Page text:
"Ferry from Holyhead to Dublin"
Reviewed 14 July 2014 by Juan
The experience was very nice. The Ferry was way better than what we were expecting. My family and I were very pleased. Thank you!!!!
'Juan' travelled Holyhead Dun Laoghaire with Stena Line on Stena HSS Explorer
"A bon voyage"
Reviewed 26 June 2014 by Gary
We sailed from Holyhead on the 10.30 HSS service on the 11th June and returned on the 19th June on the 13.30 HSS service. I have travelled frequently between the UK and Eire over the last 25 years but this was the first time on this particular ferry type. First impression was the sheer size of the HSS vessel, dwarfing most of the other boats I have been on. It was a very pleasant surprise to find light refreshments available at the ferry terminal in Holyhead with tea, coffee and snacks served in a pleasant café environment. After a 5 hour drive this was most welcome and to the shame of most ferry operators whose passenger focus does not kick in until the vessel is boarded. The traffic queue onto the vessel was fairly light but I was still quite impressed at the speed of loading. One big benefit I found was that the cars there were loaded onto the top vehicle deck and this meant priority departure as this deck is first to be evacuated on arrival. I noticed that lifts were available between the top vehicle deck and the lounge which should make disabled access easier and allowed mobility scooters to be used on board. Services on the vessel were good with adequate seating in various lounges and with a good range of refreshments available although I did feel the full breakfast was a little expensive at just shy of £10.00. That is an expensive experience for a family of 4 for example! Cleanliness was good and the debris of the drinks experience (sugar sachets, stirrers and milk pots), were cleared from tables quickly. The actual crossing both ways was smooth and taking around two and a half hours is the fastest of any of the Irish sea / St George's channel, crossings. In addition - because traffic was not heavy, the sailings both ways boarded early and both departed about 15 minutes early. I would guess this is not the norm in peak season but even then I think departures would be prompt and on time. All in all I felt it was a customer oriented service with adequate facilities for all, loading was fast and efficient and on-board service was well provided. Apart from the (perceived) high cost of breakfast I find it difficult to criticise. I do wish though that proper milk was provided for hot drinks instead of those silly little pots of UHT!!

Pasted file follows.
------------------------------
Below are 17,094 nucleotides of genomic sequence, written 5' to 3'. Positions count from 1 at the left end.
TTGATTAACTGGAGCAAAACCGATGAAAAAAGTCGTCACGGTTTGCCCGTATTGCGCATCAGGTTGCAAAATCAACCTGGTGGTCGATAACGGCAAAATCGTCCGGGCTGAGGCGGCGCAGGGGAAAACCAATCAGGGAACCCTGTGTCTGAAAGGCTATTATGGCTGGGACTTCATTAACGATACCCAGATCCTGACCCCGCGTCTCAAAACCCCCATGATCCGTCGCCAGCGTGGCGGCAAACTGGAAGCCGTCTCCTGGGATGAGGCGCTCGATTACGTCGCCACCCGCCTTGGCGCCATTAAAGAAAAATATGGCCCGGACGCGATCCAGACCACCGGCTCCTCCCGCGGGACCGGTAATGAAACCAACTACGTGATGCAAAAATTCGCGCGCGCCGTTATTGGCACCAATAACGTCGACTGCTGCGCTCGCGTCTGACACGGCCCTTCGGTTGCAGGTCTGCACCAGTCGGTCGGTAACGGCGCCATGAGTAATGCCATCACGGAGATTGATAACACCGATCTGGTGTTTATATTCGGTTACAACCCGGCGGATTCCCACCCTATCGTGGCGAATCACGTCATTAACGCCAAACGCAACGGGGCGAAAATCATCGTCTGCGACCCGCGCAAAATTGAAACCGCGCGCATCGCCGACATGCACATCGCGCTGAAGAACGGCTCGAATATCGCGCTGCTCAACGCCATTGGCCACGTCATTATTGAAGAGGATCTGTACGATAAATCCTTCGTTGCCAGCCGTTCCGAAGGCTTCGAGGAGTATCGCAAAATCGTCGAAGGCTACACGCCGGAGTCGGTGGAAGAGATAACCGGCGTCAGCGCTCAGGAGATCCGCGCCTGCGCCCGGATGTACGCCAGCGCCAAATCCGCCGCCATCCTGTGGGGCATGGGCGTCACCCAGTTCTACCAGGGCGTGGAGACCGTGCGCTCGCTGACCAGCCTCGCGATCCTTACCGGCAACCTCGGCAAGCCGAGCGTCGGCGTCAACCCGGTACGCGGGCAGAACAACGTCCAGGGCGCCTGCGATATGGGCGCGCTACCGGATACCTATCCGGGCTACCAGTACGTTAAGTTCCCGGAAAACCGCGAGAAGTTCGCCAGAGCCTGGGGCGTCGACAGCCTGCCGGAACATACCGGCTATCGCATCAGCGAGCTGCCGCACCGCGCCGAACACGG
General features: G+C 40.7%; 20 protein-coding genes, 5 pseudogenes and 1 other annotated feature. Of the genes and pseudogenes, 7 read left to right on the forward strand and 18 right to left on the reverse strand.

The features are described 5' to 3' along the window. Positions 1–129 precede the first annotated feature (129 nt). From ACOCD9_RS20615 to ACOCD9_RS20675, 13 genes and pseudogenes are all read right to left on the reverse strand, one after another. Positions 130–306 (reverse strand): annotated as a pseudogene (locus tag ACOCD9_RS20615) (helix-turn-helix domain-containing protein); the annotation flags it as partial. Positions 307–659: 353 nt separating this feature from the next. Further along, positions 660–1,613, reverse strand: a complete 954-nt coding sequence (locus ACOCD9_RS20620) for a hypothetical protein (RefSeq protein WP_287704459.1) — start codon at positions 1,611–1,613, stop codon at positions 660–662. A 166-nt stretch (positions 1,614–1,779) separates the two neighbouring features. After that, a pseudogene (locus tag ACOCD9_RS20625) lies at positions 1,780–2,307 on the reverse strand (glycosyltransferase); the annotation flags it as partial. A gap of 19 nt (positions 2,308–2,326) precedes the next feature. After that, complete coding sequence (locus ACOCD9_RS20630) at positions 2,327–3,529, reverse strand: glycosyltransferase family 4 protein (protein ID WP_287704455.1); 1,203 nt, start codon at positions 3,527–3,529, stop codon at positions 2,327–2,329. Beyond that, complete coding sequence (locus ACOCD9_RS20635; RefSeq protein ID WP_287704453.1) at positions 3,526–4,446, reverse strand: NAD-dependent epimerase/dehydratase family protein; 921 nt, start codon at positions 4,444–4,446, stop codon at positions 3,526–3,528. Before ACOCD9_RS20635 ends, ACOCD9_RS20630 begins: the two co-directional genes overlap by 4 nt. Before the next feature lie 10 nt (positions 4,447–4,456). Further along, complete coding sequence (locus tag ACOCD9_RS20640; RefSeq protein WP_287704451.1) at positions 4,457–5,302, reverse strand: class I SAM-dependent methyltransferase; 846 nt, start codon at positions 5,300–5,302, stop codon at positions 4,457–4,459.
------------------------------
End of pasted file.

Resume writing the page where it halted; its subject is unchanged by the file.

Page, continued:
'Gary' travelled Holyhead Dun Laoghaire with Stena Line on Stena HSS Explorer
"Trouble free travel"
Reviewed 19 June 2014 by Peter B
Our first crossing to Ireland. The whole proess from booking to disembarking was smooth and trouble free. No complaints at all and would use service again.
'Peter B' travelled Holyhead Dun Laoghaire with Stena Line on Stena HSS Explorer
Reviewed 14 June 2014 by Peter
Coming from from the Pacific Northwest United States, my wife and I have had many ferry experiences in both Washington State and British Columbia. The journey between Wales and Ireland was one of the pleasantest we have taken. The ship was beautiful, almost like a cruise ship, and very comfortable. The ship was exceptionally clean an beautifully appointed. Despite some gentle rolling it was smooth sailing all the way. Peter Haug
'Peter' travelled Holyhead Dun Laoghaire with Stena Line on Stena HSS Explorer
The union of Britain with Ireland in 1800 increased the need to improve the road route from London to Dublin and, by this time, Holyhead had emerged as the primary port for sea access, mainly due to the fact that it is the closest point on the British coast to Ireland.
The town's centre is built around St. Cybi's church, which is built inside one of Europe's only three-walled Roman forts (the fourth wall being the sea, which used to come up to the fort). The Romans also built a lighthouse on the top of Holyhead Mountain inside Mynydd y Twr, a prehistoric fortress. Settlements in the area date from prehistoric times, with circular huts, burial chambers and standing stones featuring in the highest concentration in Britain.
Holy Island (Ynys Gybi) is blessed with Anglesey's best scenery.
Dun Laoghaire is a seaside town and a ferry port situated some 12 km south of Dublin city centre, and is the administrative centre of the county of Dun Laoghaire-Rathdown. The town had been officially renamed Kingstown in 1821 in honour of a visit by the British King George IV, but reverted to its ancient Irish name by resolution of the town council in 1921, one year before Irish independence. The name derives from its founder, Laoghaire, a 5th century High King of Ireland, who chose the site as a sea base from which to carry out raids on Britain and France. Dun is an Irish word meaning "fort". King Laoghaire is famous for having allowed Saint Patrick to travel the country and preach Christianity. Dun Laoghaire harbour is home to four yacht clubs. From north (West Pier) to south (East Pier) they are the Dun Laoghaire Motor Yacht Club, the Royal Irish Yacht Club, the Royal St. George Yacht Club, and the National Yacht Club.